Please use this identifier to cite or link to this item: http://hdl.handle.net/11434/537
Title: Costs prediction following traumatic brain injury: model development and validation.
Epworth Authors: Spitz, Gershon
McKenzie, Dean
Ponsford, Jennie
Other Authors: Attwood, David
Keywords: Monash-Epworth Rehabilitation Research Centre, Epworth Hospital, Melbourne, Victoria, Australia.
Clinical Trials and Research Centre, Epworth Healthcare, Melbourne, Victoria, Australia.
Neurology
Head Trauma
Injuries, Head
Trauma, Head
Rehabilitation
Recovery of Function
Long-Term Care
Health Care Providers
Insurers
Brain Injuries
Injuries, Brain
Traumatic Brain Injury
Trauma, Brain
TBI
Demography
Injury Severity Score
Rehabilitation, Mental Health and Chronic Pain Clinical Institute, Epworth HealthCare, Victoria, Australia
Issue Date: Feb-2016
Publisher: BMJ Group
Citation: J Neurol Neurosurg Psychiatry. 2016 Feb;87(2):173-80.
Abstract: OBJECTIVE: The ability to predict costs following a traumatic brain injury (TBI) would assist in planning treatment and support services by healthcare providers, insurers and other agencies. The objective of the current study was to develop predictive models of hospital, medical, paramedical, and long-term care (LTC) costs for the first 10 years following a TBI. METHODS: The sample comprised 798 participants with TBI, the majority of whom were male and aged between 15 and 34 at time of injury. Costing information was obtained for hospital, medical, paramedical, and LTC costs up to 10 years postinjury. Demographic and injury-severity variables were collected at the time of admission to the rehabilitation hospital. RESULTS: Duration of PTA was the most important single predictor for each cost type. The final models predicted 44% of hospital costs, 26% of medical costs, 23% of paramedical costs, and 34% of LTC costs. Greater costs were incurred, depending on cost type, for individuals with longer PTA duration, obtaining a limb or chest injury, a lower GCS score, older age at injury, not being married or defacto prior to injury, living in metropolitan areas, and those reporting premorbid excessive or problem alcohol use. CONCLUSIONS: This study has provided a comprehensive analysis of factors predicting various types of costs following TBI, with the combination of injury-related and demographic variables predicting 23-44% of costs. PTA duration was the strongest predictor across all cost categories. These factors may be used for the planning and case management of individuals following TBI.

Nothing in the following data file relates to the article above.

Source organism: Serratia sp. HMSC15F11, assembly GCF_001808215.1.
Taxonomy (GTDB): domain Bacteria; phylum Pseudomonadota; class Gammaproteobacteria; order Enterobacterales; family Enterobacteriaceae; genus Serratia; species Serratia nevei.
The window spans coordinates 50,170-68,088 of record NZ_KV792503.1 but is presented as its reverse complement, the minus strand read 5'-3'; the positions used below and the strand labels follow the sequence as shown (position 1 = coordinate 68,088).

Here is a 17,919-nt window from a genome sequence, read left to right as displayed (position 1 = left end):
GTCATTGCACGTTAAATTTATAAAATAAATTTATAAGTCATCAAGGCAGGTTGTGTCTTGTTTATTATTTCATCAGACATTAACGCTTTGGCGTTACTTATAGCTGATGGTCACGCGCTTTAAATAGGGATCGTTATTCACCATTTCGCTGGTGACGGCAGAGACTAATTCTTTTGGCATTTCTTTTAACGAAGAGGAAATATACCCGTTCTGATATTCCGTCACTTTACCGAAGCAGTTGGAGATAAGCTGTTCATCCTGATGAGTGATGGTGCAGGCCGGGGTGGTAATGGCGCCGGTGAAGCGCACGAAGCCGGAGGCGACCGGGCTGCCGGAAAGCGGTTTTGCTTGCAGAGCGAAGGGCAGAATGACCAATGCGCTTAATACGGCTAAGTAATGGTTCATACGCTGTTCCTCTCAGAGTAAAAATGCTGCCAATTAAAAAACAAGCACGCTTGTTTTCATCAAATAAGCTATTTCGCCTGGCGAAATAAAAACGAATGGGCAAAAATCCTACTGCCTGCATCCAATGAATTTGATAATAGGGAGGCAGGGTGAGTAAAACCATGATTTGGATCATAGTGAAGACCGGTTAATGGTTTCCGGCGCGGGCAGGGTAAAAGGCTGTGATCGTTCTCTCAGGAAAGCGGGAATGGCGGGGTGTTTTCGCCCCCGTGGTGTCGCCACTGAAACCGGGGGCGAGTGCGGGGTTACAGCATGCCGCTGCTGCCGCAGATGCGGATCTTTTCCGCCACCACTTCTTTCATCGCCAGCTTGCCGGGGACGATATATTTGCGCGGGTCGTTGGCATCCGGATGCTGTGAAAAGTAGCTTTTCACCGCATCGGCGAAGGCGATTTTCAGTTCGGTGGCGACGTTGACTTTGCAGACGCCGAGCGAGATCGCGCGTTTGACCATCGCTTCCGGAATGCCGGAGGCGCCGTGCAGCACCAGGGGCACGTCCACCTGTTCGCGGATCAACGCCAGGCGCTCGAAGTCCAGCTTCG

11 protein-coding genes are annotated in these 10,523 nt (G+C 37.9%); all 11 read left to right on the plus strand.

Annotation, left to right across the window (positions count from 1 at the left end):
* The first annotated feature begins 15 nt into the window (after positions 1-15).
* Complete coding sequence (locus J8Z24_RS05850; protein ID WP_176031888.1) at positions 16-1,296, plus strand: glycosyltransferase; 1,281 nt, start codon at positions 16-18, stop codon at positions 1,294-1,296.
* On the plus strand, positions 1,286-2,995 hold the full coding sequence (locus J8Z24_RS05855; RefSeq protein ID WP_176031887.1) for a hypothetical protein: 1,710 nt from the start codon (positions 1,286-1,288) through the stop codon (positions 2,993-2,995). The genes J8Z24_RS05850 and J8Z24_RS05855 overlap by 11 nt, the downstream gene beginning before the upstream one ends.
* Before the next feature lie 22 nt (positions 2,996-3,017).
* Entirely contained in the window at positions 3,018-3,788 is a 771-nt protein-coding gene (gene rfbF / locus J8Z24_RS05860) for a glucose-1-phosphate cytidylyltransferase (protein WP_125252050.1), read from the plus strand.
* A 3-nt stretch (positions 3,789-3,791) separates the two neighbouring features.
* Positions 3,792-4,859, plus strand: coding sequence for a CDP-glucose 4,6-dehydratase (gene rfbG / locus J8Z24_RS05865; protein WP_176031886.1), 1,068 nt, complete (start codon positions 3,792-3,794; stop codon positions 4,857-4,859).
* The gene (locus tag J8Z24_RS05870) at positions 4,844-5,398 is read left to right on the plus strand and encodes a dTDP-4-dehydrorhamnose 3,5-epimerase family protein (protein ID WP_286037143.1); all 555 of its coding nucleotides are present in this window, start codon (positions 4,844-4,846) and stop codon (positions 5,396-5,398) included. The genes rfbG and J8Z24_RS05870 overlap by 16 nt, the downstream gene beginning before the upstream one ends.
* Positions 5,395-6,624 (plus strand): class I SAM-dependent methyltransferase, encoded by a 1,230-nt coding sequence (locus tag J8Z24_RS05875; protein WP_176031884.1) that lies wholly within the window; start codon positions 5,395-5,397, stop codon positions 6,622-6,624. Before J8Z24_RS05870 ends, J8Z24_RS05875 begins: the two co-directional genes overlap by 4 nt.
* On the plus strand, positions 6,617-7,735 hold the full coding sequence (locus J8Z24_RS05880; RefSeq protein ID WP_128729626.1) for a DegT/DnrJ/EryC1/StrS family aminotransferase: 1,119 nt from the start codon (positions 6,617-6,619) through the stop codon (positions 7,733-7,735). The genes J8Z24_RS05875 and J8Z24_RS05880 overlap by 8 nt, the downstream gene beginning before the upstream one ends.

URI: http://hdl.handle.net/11434/537
DOI: 10.1136/jnnp-2014-309479
PubMed URL: http://www.ncbi.nlm.nih.gov/pubmed/25694473
ISSN: 0022-3050
1468-330X
Journal Title: Journal of Neurology, Neurosurgery and Psychiatry.
Type: Journal Article
Affiliated Organisations: School of Psychological Sciences, Monash University, Melbourne, Victoria, Australia.
School of Public Health and Preventive Medicine, Monash University, Melbourne, Victoria, Australia.
Transport Accident Commission, Geelong, Victoria, Australia.
Type of Clinical Study or Trial: Prospective Cohort Study
Appears in Collections:Rehabilitation
Health Administration
Neurosciences
Mental Health

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